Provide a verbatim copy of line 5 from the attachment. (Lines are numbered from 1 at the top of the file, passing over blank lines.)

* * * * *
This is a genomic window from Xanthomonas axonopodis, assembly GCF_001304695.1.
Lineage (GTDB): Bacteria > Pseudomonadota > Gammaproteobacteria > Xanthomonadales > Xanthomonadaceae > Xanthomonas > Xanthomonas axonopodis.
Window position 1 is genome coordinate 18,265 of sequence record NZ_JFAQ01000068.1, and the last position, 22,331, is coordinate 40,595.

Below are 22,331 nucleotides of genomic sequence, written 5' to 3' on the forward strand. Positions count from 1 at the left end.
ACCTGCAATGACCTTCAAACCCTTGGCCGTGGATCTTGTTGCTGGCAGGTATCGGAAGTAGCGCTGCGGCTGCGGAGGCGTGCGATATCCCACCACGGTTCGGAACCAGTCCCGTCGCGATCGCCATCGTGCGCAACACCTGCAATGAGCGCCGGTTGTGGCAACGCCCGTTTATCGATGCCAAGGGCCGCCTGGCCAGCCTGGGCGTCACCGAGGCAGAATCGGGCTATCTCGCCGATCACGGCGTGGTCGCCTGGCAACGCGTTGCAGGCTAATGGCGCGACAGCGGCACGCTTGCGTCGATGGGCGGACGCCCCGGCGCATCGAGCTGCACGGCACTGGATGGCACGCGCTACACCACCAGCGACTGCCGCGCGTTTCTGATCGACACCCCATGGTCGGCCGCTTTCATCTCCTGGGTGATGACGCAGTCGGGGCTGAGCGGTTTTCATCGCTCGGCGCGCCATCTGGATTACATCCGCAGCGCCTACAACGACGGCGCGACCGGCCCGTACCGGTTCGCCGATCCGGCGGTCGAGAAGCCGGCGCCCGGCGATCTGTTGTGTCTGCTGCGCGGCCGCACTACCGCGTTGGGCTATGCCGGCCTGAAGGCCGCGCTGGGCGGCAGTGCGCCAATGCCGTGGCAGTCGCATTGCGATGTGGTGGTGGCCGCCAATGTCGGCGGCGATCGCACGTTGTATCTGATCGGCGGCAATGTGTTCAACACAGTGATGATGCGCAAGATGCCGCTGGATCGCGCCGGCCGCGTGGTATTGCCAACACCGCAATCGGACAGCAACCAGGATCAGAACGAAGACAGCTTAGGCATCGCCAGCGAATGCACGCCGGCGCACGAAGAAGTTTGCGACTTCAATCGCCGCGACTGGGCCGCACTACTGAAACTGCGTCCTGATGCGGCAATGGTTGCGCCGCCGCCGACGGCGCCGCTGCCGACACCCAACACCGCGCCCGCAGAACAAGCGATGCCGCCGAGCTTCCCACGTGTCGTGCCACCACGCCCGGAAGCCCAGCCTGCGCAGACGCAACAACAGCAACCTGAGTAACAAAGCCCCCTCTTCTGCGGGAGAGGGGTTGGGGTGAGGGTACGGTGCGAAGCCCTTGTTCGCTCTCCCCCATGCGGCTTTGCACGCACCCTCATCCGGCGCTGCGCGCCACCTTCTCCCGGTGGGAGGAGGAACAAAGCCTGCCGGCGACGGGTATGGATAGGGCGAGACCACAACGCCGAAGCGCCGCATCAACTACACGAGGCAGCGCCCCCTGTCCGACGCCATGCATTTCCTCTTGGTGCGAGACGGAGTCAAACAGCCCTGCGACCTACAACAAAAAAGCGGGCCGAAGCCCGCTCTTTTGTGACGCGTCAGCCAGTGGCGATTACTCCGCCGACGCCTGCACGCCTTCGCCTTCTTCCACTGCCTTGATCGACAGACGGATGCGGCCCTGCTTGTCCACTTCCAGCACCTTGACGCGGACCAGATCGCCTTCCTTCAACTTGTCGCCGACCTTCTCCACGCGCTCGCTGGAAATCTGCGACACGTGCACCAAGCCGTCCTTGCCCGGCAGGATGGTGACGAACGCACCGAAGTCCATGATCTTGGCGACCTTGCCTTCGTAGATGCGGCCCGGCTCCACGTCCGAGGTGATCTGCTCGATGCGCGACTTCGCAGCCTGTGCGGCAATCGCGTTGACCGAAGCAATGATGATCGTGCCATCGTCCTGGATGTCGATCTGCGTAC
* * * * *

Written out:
ACCTGCAATGACCTTCAAACCCTTGGCCGTGGATCTTGTTGCTGGCAGGTATCGGAAGTAGCGCTGCGGCTGCGGAGGCGTGCGATATCCCACCACGGTTCGGAACCAGTCCCGTCGCGATCGCCATCGTGCGCAACACCTGCAATGAGCGCCGGTTGTGGCAACGCCCGTTTATCGATGCCAAGGGCCGCCTGGCCAGCCTGGGCGTCACCGAGGCAGAATCGGGCTATCTCGCCGATCACGGCGTGGTCGCCTGGCAACGCGTTGCAGGCTAATGGCGCGACAGCGGCACGCTTGCGTCGATGGGCGGACGCCCCGGCGCATCGAGCTGCACGGCACTGGATGGCACGCGCTACACCACCAGCGACTGCCGCGCGTTTCTGATCGACACCCCATGGTCGGCCGCTTTCATCTCCTGGGTGATGACGCAGTCGGGGCTGAGCGGTTTTCATCGCTCGGCGCGCCATCTGGATTACATCCGCAGCGCCTACAACGACGGCGCGACCGGCCCGTACCGGTTCGCCGATCCGGCGGTCGAGAAGCCGGCGCCCGGCGATCTGTTGTGTCTGCTGCGCGGCCGCACTACCGCGTTGGGCTATGCCGGCCTGAAGGCCGCGCTGGGCGGCAGTGCGCCAATGCCGTGGCAGTCGCATTGCGATGTGGTGGTGGCCGCCAATGTCGGCGGCGATCGCACGTTGTATCTGATCGGCGGCAATGTGTTCAACACAGTGATGATGCGCAAGATGCCGCTGGATCGCGCCGGCCGCGTGGTATTGCCAACACCGCAATCGGACAGCAACCAGGATCAGAACGAAGACAGCTTAGGCATCGCCAGCGAATGCACGCCGGCGCACGAAGAAGTTTGCGACTTCAATCGCCGCGACTGGGCCGCACTACTGAAACTGCGTCCTGATGCGGCAATGGTTGCGCCGCCGCCGACGGCGCCGCTGCCGACACCCAACACCGCGCCCGCAGAACAAGCGATGCCGCCGAGCTTCCCACGTGTCGTGCCACCACGCCCGGAAGCCCAGCCTGCGCAGACGCAACAACAGCAACCTGAGTAACAAAGCCCCCTCTTCTGCGGGAGAGGGGTTGGGGTGAGGGTACGGTGCGAAGCCCTTGTTCGCTCTCCCCCATGCGGCTTTGCACGCACCCTCATCCGGCGCTGCGCGCCACCTTCTCCCGGTGGGAGGAGGAACAAAGCCTGCCGGCGACGGGTATGGATAGGGCGAGACCACAACGCCGAAGCGCCGCATCAACTACACGAGGCAGCGCCCCCTGTCCGACGCCATGCATTTCCTCTTGGTGCGAGACGGAGTCAAACAGCCCTGCGACCTACAACAAAAAAGCGGGCCGAAGCCCGCTCTTTTGTGACGCGTCAGCCAGTGGCGATTACTCCGCCGACGCCTGCACGCCTTCGCCTTCTTCCACTGCCTTGATCGACAGACGGATGCGGCCCTGCTTGTCCACTTCCAGCACCTTGACGCGGACCAGATCGCCTTCCTTCAACTTGTCGCCGACCTTCTCCACGCGCTCGCTGGAAATCTGCGACACGTGCACCAAGCCGTCCTTGCCCGGCAGGATGGTGACGAACGCACCGAAGTCCATGATCTTGGCGACCTTGCCTTCGTAGATGCGGCCCGGCTCCACGTCCGAGGTGATCTGCTCGATGCGCGACTTCGCAGCCTGTGCGGCAATCGCGTTGACCGAAGCAATGATGATCGTGCCATCGTCCTGGATGTCGATCTGCGTAC